What was missing from Al-Bassam’s production of Ritual of Signs and Transformations at the Comédie française was a sense of this social menace, perhaps related to what in his notes he calls his directorial strategy of “double distanciation”. Pointing out that the late 19th century was, from the European point of view, possibly the high point of orientalism, with a fantasy version of the Orient being expressed in the works of many European writers and painters at the time, Al-Bassam writes that the challenge for the director of Wannous’s play is to “keep the elements of the [19th-century] popular tale, while at the same time avoiding the trap of [picture-postcard] orientalism.”
This can be done, he suggests, precisely by heightening the orientalist aspects of the play’s characters, presenting them, in traditional form but washed-out colours, as if they had walked out of a late 19th-century picture postcard of Damascus or were figures from a chocolate-box version of Syrian history. However, while such a strategy of conscious alienation can draw attention to the artificial character of the tale, inviting a reading of it in symbolic terms, it can also reduce the characters to cardboard cut-outs, distancing them from the social conflicts and pressures that are so insistently drawn attention to in the text of the play.
This could have been one of the reasons for what might have been felt as a lack of charge in this production of the play. However, another reason may have lain closer to hand in the design of the Salle Richelieu itself, a traditional Italian-style theatre that gives the director little flexibility in terms of dramatic space or the range of effects possible on a stage that is at once rigidly framed and lacking in depth.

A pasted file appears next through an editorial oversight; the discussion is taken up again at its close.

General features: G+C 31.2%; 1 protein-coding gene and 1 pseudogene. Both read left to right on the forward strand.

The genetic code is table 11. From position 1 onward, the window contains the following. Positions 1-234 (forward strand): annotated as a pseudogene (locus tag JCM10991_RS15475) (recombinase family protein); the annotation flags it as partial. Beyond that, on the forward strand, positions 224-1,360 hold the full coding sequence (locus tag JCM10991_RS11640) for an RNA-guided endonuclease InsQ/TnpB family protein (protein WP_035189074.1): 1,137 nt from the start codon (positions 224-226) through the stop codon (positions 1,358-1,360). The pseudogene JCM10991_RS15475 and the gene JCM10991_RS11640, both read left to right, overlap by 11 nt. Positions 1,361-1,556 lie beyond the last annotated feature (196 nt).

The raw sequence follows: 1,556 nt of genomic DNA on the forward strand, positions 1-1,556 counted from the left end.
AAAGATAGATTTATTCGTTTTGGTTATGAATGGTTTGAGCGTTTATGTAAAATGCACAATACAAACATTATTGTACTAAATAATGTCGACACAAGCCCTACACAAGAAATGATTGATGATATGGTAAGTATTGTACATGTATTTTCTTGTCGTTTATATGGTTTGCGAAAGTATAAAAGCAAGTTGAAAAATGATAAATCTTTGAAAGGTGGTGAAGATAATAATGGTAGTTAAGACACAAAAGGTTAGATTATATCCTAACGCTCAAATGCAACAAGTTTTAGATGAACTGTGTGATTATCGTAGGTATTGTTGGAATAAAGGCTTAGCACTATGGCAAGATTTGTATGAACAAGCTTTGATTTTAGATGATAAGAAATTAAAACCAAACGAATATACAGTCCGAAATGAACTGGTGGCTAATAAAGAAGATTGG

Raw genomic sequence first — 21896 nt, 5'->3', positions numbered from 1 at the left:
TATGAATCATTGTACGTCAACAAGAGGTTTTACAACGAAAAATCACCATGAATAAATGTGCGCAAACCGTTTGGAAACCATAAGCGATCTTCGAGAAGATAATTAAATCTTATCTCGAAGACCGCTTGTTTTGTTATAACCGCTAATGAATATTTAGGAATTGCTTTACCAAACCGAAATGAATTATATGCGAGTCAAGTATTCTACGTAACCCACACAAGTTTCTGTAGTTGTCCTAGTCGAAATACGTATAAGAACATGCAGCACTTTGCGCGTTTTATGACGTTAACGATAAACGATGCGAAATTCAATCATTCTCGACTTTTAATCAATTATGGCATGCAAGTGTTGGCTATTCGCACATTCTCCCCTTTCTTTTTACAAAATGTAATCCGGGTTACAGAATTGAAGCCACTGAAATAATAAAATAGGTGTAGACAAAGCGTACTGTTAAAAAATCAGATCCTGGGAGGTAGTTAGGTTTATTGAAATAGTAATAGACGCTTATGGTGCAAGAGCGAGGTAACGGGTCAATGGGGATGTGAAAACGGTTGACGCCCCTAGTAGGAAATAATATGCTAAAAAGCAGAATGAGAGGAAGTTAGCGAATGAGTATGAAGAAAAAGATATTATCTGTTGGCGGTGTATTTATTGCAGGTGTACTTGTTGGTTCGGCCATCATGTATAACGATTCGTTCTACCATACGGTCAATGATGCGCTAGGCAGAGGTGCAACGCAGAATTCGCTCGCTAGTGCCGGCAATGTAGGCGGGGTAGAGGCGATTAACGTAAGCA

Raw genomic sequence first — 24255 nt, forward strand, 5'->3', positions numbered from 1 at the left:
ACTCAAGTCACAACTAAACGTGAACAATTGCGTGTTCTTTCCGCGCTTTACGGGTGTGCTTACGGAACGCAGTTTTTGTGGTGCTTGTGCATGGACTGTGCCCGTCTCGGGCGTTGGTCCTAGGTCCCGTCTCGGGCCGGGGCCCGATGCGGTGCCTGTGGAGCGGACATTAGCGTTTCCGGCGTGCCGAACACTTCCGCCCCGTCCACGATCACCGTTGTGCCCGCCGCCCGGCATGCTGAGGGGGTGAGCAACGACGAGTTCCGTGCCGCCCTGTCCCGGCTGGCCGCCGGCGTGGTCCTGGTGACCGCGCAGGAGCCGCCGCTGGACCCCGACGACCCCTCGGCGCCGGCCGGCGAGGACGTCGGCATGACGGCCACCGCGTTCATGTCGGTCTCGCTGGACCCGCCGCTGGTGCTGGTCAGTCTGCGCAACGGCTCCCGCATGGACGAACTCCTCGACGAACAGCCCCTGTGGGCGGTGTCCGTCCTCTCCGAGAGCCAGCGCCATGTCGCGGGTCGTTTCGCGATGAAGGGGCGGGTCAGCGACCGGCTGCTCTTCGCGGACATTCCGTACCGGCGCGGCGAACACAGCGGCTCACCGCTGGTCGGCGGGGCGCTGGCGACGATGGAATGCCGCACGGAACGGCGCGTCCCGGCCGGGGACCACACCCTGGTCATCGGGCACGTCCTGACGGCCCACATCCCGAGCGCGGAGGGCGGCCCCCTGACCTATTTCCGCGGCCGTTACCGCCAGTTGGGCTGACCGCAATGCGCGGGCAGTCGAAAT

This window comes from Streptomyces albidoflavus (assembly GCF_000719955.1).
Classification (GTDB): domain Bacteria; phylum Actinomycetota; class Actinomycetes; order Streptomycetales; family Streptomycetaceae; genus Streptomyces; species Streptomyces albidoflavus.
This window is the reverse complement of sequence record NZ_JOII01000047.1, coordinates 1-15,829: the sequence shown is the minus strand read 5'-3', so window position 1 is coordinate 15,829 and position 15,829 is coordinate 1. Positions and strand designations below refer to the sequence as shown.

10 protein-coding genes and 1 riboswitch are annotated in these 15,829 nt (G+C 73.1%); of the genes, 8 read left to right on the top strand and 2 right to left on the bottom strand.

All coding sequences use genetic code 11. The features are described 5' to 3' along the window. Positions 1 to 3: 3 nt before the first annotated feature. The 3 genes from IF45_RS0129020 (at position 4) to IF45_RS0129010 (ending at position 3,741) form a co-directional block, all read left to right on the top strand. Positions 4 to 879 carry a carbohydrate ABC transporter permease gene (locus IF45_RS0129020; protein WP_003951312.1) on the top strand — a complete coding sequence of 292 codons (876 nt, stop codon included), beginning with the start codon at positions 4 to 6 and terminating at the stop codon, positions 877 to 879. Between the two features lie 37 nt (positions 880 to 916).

It may be that Al-Bassam also did not feel entirely at ease working in French and at the Comédie française, particularly since his career up to now has been spent in the very different context of Anglo-American theatre. The Comédie française is the pinnacle of public-sector theatre in France, but possibly precisely for that reason it can have an institutional feel that must have killed off more than one directors’ inspiration.
However, this was a rare opportunity to see Saadallah Wannous’s work performed on the European stage, and watching the play certainly sends one with new curiosity to Rania Samara’s French translation. It is to be hoped that the Comédie française will now extend its welcome to the works of other Arab playwrights, perhaps starting with the Egyptian canon.

Saadallah Wannous, Rituel pour une métamorphose, directed by Suleiman Al-Bassam, Comédie française, Paris, until 11 July.